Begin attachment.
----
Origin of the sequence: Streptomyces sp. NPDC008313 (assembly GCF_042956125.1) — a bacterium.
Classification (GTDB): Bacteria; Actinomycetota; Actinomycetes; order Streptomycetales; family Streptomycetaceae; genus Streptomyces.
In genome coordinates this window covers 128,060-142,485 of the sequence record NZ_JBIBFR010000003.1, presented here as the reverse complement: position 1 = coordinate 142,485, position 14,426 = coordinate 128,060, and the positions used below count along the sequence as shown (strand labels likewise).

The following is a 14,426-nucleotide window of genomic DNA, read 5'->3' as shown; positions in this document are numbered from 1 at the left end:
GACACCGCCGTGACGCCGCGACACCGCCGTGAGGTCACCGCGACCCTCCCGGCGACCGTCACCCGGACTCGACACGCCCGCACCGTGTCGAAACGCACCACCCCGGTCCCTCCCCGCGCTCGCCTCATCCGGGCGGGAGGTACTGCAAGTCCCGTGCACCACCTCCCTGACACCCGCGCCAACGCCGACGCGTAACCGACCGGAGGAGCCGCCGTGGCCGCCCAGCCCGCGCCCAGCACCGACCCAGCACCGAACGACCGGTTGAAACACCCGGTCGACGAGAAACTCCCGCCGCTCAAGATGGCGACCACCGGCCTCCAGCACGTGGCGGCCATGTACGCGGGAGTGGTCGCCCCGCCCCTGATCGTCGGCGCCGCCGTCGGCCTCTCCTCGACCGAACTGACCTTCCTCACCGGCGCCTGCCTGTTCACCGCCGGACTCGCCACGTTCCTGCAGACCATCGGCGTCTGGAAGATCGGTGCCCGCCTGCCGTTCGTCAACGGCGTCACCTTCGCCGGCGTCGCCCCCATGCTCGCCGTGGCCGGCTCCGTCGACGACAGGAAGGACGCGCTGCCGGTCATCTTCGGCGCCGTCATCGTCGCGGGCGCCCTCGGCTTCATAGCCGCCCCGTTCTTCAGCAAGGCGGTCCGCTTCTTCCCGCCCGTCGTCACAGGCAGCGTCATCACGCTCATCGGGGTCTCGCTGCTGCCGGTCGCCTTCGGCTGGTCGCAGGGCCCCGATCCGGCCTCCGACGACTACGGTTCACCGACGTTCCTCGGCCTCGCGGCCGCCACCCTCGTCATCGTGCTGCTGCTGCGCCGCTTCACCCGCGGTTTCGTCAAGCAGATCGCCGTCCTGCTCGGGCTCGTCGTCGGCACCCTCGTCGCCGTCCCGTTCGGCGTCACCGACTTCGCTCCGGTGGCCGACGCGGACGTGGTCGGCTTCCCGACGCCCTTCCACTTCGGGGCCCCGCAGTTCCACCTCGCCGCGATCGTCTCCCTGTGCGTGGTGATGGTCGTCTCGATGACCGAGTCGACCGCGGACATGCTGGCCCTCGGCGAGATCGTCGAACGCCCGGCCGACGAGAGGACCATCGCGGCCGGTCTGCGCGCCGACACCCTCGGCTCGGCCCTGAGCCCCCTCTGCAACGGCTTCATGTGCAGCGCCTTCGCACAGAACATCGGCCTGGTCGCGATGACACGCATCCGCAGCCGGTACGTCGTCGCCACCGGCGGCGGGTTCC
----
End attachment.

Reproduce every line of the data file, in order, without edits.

Origin of the sequence: Streptomyces sp. NPDC008313 (assembly GCF_042956125.1) — a bacterium.
Classification (GTDB): Bacteria; Actinomycetota; Actinomycetes; order Streptomycetales; family Streptomycetaceae; genus Streptomyces.
In genome coordinates this window covers 128,060-142,485 of the sequence record NZ_JBIBFR010000003.1, presented here as the reverse complement: position 1 = coordinate 142,485, position 14,426 = coordinate 128,060, and the positions used below count along the sequence as shown (strand labels likewise).

The following is a 14,426-nucleotide window of genomic DNA, read 5'->3' as shown; positions in this document are numbered from 1 at the left end:
GACACCGCCGTGACGCCGCGACACCGCCGTGAGGTCACCGCGACCCTCCCGGCGACCGTCACCCGGACTCGACACGCCCGCACCGTGTCGAAACGCACCACCCCGGTCCCTCCCCGCGCTCGCCTCATCCGGGCGGGAGGTACTGCAAGTCCCGTGCACCACCTCCCTGACACCCGCGCCAACGCCGACGCGTAACCGACCGGAGGAGCCGCCGTGGCCGCCCAGCCCGCGCCCAGCACCGACCCAGCACCGAACGACCGGTTGAAACACCCGGTCGACGAGAAACTCCCGCCGCTCAAGATGGCGACCACCGGCCTCCAGCACGTGGCGGCCATGTACGCGGGAGTGGTCGCCCCGCCCCTGATCGTCGGCGCCGCCGTCGGCCTCTCCTCGACCGAACTGACCTTCCTCACCGGCGCCTGCCTGTTCACCGCCGGACTCGCCACGTTCCTGCAGACCATCGGCGTCTGGAAGATCGGTGCCCGCCTGCCGTTCGTCAACGGCGTCACCTTCGCCGGCGTCGCCCCCATGCTCGCCGTGGCCGGCTCCGTCGACGACAGGAAGGACGCGCTGCCGGTCATCTTCGGCGCCGTCATCGTCGCGGGCGCCCTCGGCTTCATAGCCGCCCCGTTCTTCAGCAAGGCGGTCCGCTTCTTCCCGCCCGTCGTCACAGGCAGCGTCATCACGCTCATCGGGGTCTCGCTGCTGCCGGTCGCCTTCGGCTGGTCGCAGGGCCCCGATCCGGCCTCCGACGACTACGGTTCACCGACGTTCCTCGGCCTCGCGGCCGCCACCCTCGTCATCGTGCTGCTGCTGCGCCGCTTCACCCGCGGTTTCGTCAAGCAGATCGCCGTCCTGCTCGGGCTCGTCGTCGGCACCCTCGTCGCCGTCCCGTTCGGCGTCACCGACTTCGCTCCGGTGGCCGACGCGGACGTGGTCGGCTTCCCGACGCCCTTCCACTTCGGGGCCCCGCAGTTCCACCTCGCCGCGATCGTCTCCCTGTGCGTGGTGATGGTCGTCTCGATGACCGAGTCGACCGCGGACATGCTGGCCCTCGGCGAGATCGTCGAACGCCCGGCCGACGAGAGGACCATCGCGGCCGGTCTGCGCGCCGACACCCTCGGCTCGGCCCTGAGCCCCCTCTGCAACGGCTTCATGTGCAGCGCCTTCGCACAGAACATCGGCCTGGTCGCGATGACACGCATCCGCAGCCGGTACGTCGTCGCCACCGGCGGCGGGTTCC